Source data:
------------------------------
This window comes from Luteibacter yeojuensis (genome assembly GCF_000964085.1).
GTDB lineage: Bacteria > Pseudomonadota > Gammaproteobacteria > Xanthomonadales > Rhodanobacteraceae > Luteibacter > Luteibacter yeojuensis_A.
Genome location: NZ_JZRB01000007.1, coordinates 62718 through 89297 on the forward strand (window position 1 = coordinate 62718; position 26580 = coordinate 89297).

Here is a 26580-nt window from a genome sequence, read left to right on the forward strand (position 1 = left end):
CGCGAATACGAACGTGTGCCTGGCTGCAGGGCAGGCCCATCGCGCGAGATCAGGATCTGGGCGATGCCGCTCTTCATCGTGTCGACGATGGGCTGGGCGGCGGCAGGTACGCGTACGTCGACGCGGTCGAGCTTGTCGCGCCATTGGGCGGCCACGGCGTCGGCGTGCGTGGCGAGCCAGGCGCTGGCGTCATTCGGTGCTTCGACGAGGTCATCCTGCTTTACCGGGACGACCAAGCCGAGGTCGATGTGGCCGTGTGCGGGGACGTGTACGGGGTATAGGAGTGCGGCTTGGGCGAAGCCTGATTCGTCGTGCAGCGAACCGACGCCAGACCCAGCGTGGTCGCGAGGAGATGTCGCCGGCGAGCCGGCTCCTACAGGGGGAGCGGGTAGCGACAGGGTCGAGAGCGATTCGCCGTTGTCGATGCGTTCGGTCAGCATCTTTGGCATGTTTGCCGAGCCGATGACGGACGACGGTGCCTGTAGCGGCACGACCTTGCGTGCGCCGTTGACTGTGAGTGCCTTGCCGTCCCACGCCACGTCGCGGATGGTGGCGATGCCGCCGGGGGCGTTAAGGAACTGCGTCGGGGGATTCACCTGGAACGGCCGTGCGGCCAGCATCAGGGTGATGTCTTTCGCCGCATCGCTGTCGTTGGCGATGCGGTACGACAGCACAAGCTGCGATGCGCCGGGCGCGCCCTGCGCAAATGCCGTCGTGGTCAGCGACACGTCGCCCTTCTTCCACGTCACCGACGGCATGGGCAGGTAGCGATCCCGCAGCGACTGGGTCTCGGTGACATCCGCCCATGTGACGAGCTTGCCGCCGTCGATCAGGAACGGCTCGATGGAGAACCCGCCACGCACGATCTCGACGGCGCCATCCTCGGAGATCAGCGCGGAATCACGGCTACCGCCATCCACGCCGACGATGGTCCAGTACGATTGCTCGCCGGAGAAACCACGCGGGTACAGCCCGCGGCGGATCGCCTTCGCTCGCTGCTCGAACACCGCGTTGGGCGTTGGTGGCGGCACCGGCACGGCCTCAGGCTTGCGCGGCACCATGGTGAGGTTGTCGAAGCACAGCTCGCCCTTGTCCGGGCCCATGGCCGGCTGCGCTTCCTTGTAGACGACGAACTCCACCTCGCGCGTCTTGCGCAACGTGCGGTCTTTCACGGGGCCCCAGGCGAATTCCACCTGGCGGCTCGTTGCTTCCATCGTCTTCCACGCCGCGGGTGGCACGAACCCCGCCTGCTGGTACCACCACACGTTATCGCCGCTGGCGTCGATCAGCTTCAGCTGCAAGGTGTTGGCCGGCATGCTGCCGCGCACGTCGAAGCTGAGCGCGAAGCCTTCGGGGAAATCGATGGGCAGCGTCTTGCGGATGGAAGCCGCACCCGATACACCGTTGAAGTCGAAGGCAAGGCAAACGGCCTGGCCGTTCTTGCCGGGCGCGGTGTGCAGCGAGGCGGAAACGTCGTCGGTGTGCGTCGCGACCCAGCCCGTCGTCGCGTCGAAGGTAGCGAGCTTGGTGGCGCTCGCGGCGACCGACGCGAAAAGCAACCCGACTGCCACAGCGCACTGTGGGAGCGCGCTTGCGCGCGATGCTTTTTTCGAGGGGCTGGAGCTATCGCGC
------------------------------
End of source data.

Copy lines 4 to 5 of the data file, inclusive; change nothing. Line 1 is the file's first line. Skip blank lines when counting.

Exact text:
Here is a 26580-nt window from a genome sequence, read left to right on the forward strand (position 1 = left end):
CGCGAATACGAACGTGTGCCTGGCTGCAGGGCAGGCCCATCGCGCGAGATCAGGATCTGGGCGATGCCGCTCTTCATCGTGTCGACGATGGGCTGGGCGGCGGCAGGTACGCGTACGTCGACGCGGTCGAGCTTGTCGCGCCATTGGGCGGCCACGGCGTCGGCGTGCGTGGCGAGCCAGGCGCTGGCGTCATTCGGTGCTTCGACGAGGTCATCCTGCTTTACCGGGACGACCAAGCCGAGGTCGATGTGGCCGTGTGCGGGGACGTGTACGGGGTATAGGAGTGCGGCTTGGGCGAAGCCTGATTCGTCGTGCAGCGAACCGACGCCAGACCCAGCGTGGTCGCGAGGAGATGTCGCCGGCGAGCCGGCTCCTACAGGGGGAGCGGGTAGCGACAGGGTCGAGAGCGATTCGCCGTTGTCGATGCGTTCGGTCAGCATCTTTGGCATGTTTGCCGAGCCGATGACGGACGACGGTGCCTGTAGCGGCACGACCTTGCGTGCGCCGTTGACTGTGAGTGCCTTGCCGTCCCACGCCACGTCGCGGATGGTGGCGATGCCGCCGGGGGCGTTAAGGAACTGCGTCGGGGGATTCACCTGGAACGGCCGTGCGGCCAGCATCAGGGTGATGTCTTTCGCCGCATCGCTGTCGTTGGCGATGCGGTACGACAGCACAAGCTGCGATGCGCCGGGCGCGCCCTGCGCAAATGCCGTCGTGGTCAGCGACACGTCGCCCTTCTTCCACGTCACCGACGGCATGGGCAGGTAGCGATCCCGCAGCGACTGGGTCTCGGTGACATCCGCCCATGTGACGAGCTTGCCGCCGTCGATCAGGAACGGCTCGATGGAGAACCCGCCACGCACGATCTCGACGGCGCCATCCTCGGAGATCAGCGCGGAATCACGGCTACCGCCATCCACGCCGACGATGGTCCAGTACGATTGCTCGCCGGAGAAACCACGCGGGTACAGCCCGCGGCGGATCGCCTTCGCTCGCTGCTCGAACACCGCGTTGGGCGTTGGTGGCGGCACCGGCACGGCCTCAGGCTTGCGCGGCACCATGGTGAGGTTGTCGAAGCACAGCTCGCCCTTGTCCGGGCCCATGGCCGGCTGCGCTTCCTTGTAGACGACGAACTCCACCTCGCGCGTCTTGCGCAACGTGCGGTCTTTCACGGGGCCCCAGGCGAATTCCACCTGGCGGCTCGTTGCTTCCATCGTCTTCCACGCCGCGGGTGGCACGAACCCCGCCTGCTGGTACCACCACACGTTATCGCCGCTGGCGTCGATCAGCTTCAGCTGCAAGGTGTTGGCCGGCATGCTGCCGCGCACGTCGAAGCTGAGCGCGAAGCCTTCGGGGAAATCGATGGGCAGCGTCTTGCGGATGGAAGCCGCACCCGATACACCGTTGAAGTCGAAGGCAAGGCAAACGGCCTGGCCGTTCTTGCCGGGCGCGGTGTGCAGCGAGGCGGAAACGTCGTCGGTGTGCGTCGCGACCCAGCCCGTCGTCGCGTCGAAGGTAGCGAGCTTGGTGGCGCTCGCGGCGACCGACGCGAAAAGCAACCCGACTGCCACAGCGCACTGTGGGAGCGCGCTTGCGCGCGATGCTTTTTTCGAGGGGCTGGAGCTATCGCGC